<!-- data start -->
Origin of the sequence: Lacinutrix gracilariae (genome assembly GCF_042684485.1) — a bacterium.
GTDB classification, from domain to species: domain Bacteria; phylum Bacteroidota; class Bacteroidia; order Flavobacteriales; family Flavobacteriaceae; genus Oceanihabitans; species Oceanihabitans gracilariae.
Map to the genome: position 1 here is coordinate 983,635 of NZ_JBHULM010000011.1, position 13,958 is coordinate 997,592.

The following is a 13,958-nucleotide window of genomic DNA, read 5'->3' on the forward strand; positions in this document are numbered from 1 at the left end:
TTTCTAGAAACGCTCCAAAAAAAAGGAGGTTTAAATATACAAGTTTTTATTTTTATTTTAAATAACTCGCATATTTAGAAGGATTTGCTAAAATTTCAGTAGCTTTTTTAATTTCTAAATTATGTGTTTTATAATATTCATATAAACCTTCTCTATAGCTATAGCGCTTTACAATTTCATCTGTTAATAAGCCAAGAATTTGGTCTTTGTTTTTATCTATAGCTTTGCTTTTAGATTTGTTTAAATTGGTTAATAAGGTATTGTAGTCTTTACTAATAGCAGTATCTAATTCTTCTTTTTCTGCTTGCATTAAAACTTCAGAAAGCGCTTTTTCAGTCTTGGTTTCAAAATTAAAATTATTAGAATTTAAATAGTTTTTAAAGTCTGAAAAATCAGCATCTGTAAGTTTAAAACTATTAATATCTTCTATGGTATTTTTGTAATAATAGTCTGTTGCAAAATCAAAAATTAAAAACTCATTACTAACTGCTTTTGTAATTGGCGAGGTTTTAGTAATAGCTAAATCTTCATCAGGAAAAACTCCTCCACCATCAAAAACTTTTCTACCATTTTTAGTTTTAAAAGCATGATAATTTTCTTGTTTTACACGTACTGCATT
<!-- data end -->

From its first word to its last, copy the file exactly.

Origin of the sequence: Lacinutrix gracilariae (genome assembly GCF_042684485.1) — a bacterium.
GTDB classification, from domain to species: domain Bacteria; phylum Bacteroidota; class Bacteroidia; order Flavobacteriales; family Flavobacteriaceae; genus Oceanihabitans; species Oceanihabitans gracilariae.
Map to the genome: position 1 here is coordinate 983,635 of NZ_JBHULM010000011.1, position 13,958 is coordinate 997,592.

The following is a 13,958-nucleotide window of genomic DNA, read 5'->3' on the forward strand; positions in this document are numbered from 1 at the left end:
TTTCTAGAAACGCTCCAAAAAAAAGGAGGTTTAAATATACAAGTTTTTATTTTTATTTTAAATAACTCGCATATTTAGAAGGATTTGCTAAAATTTCAGTAGCTTTTTTAATTTCTAAATTATGTGTTTTATAATATTCATATAAACCTTCTCTATAGCTATAGCGCTTTACAATTTCATCTGTTAATAAGCCAAGAATTTGGTCTTTGTTTTTATCTATAGCTTTGCTTTTAGATTTGTTTAAATTGGTTAATAAGGTATTGTAGTCTTTACTAATAGCAGTATCTAATTCTTCTTTTTCTGCTTGCATTAAAACTTCAGAAAGCGCTTTTTCAGTCTTGGTTTCAAAATTAAAATTATTAGAATTTAAATAGTTTTTAAAGTCTGAAAAATCAGCATCTGTAAGTTTAAAACTATTAATATCTTCTATGGTATTTTTGTAATAATAGTCTGTTGCAAAATCAAAAATTAAAAACTCATTACTAACTGCTTTTGTAATTGGCGAGGTTTTAGTAATAGCTAAATCTTCATCAGGAAAAACTCCTCCACCATCAAAAACTTTTCTACCATTTTTAGTTTTAAAAGCATGATAATTTTCTTGTTTTACACGTACTGCATT